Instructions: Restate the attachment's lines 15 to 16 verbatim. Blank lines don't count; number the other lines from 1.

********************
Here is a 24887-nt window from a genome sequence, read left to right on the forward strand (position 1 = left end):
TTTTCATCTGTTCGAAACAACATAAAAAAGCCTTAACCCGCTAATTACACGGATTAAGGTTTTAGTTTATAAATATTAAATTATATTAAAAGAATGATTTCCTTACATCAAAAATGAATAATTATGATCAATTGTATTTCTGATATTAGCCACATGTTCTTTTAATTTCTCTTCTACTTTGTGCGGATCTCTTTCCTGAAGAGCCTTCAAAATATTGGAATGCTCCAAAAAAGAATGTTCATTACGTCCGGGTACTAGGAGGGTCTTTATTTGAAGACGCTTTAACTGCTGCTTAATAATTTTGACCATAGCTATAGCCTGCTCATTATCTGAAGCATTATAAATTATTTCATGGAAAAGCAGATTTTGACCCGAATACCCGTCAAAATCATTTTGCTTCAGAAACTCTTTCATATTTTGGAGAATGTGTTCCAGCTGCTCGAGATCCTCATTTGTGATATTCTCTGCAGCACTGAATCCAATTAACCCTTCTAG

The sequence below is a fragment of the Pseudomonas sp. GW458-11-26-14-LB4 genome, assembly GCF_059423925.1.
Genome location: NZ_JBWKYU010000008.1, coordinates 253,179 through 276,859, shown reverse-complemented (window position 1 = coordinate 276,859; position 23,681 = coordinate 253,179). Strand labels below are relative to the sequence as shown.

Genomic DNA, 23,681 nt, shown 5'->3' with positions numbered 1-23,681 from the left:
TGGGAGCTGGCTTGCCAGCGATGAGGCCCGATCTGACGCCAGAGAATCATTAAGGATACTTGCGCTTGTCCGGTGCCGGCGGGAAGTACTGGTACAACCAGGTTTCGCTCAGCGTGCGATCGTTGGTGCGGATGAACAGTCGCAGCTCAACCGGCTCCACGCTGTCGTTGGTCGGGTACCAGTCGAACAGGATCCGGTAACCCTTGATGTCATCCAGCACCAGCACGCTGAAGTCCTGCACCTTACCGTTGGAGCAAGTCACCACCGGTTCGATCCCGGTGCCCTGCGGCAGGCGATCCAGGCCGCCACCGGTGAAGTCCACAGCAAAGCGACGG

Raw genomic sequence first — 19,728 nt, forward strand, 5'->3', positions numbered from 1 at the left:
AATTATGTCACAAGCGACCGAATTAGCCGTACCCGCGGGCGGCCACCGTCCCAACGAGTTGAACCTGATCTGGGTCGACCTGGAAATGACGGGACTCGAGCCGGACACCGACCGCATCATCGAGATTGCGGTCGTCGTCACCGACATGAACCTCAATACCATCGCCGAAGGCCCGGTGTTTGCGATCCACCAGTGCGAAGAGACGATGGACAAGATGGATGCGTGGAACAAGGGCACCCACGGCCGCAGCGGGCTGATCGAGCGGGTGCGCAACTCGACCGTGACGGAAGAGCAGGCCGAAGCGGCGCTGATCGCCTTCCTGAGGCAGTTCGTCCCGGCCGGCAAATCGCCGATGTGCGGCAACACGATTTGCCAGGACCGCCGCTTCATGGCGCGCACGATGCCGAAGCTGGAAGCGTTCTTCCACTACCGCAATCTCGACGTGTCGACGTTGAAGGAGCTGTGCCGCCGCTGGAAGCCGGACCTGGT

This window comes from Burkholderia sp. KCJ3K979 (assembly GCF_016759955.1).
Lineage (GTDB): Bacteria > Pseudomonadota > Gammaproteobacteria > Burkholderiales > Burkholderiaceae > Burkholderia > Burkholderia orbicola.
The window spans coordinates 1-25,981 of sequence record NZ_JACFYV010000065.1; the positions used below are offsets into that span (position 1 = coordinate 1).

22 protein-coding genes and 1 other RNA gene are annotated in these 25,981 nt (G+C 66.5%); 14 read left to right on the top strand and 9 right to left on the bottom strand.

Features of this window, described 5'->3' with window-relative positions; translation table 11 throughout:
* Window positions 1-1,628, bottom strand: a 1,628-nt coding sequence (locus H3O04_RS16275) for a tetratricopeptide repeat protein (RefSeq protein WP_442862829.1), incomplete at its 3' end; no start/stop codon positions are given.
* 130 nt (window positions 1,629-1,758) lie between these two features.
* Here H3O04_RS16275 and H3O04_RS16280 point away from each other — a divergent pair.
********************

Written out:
* 130 nt (window positions 1,629-1,758) lie between these two features.
* Here H3O04_RS16275 and H3O04_RS16280 point away from each other — a divergent pair.